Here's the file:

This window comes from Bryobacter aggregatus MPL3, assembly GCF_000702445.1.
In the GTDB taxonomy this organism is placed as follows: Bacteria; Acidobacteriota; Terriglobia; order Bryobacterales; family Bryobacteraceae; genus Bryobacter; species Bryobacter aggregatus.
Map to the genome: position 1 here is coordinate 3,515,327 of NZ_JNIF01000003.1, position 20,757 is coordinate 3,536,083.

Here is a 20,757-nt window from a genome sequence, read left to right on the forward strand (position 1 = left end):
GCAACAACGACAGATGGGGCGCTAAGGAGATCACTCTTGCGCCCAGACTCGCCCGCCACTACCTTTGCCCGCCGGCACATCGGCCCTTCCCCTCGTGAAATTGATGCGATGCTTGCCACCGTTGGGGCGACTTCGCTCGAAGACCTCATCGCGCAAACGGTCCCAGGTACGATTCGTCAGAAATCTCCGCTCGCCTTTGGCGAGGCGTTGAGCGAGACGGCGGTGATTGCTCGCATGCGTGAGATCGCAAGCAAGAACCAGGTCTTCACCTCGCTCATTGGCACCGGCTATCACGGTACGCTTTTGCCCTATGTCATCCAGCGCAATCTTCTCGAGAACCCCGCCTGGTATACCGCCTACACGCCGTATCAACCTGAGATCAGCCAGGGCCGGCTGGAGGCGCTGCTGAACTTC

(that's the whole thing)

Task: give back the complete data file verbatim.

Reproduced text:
This window comes from Bryobacter aggregatus MPL3, assembly GCF_000702445.1.
In the GTDB taxonomy this organism is placed as follows: Bacteria; Acidobacteriota; Terriglobia; order Bryobacterales; family Bryobacteraceae; genus Bryobacter; species Bryobacter aggregatus.
Map to the genome: position 1 here is coordinate 3,515,327 of NZ_JNIF01000003.1, position 20,757 is coordinate 3,536,083.

Here is a 20,757-nt window from a genome sequence, read left to right on the forward strand (position 1 = left end):
GCAACAACGACAGATGGGGCGCTAAGGAGATCACTCTTGCGCCCAGACTCGCCCGCCACTACCTTTGCCCGCCGGCACATCGGCCCTTCCCCTCGTGAAATTGATGCGATGCTTGCCACCGTTGGGGCGACTTCGCTCGAAGACCTCATCGCGCAAACGGTCCCAGGTACGATTCGTCAGAAATCTCCGCTCGCCTTTGGCGAGGCGTTGAGCGAGACGGCGGTGATTGCTCGCATGCGTGAGATCGCAAGCAAGAACCAGGTCTTCACCTCGCTCATTGGCACCGGCTATCACGGTACGCTTTTGCCCTATGTCATCCAGCGCAATCTTCTCGAGAACCCCGCCTGGTATACCGCCTACACGCCGTATCAACCTGAGATCAGCCAGGGCCGGCTGGAGGCGCTGCTGAACTTC